By Fred Gamble
According to Pellino (2012, para. 1), “Students with English as a second language (ESL) constitute a significant percentage of the population of our nation’s schools. This population continues to increase more rapidly than that of native English-speaking students. The language minority population has a high drop-out rate. These students are also among the lowest ranking in academic achievement and expectations. They represent an at-risk population faced with a wide range of challenges.”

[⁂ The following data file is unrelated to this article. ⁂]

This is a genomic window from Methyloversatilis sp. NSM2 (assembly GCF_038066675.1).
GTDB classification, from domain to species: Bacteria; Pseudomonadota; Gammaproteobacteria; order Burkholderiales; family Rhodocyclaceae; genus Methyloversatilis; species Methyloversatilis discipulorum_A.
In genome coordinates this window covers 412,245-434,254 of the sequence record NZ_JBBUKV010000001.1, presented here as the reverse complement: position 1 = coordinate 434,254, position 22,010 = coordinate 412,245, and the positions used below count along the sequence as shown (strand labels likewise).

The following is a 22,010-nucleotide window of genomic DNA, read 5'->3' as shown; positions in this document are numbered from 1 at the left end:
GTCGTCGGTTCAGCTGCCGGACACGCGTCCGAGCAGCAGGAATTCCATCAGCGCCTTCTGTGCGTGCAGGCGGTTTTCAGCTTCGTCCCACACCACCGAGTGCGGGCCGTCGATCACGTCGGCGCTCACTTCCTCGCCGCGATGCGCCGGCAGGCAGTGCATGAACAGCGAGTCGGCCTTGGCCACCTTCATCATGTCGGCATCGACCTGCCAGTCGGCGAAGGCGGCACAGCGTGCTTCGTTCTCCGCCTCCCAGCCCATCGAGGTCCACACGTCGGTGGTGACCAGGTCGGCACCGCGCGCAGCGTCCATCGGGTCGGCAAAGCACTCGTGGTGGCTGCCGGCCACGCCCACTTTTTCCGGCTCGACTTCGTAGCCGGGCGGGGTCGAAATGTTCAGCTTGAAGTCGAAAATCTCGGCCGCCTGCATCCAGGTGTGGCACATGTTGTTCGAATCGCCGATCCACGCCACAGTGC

This article describes the world of an ESOL student, “Ana”, a ten-year . . .
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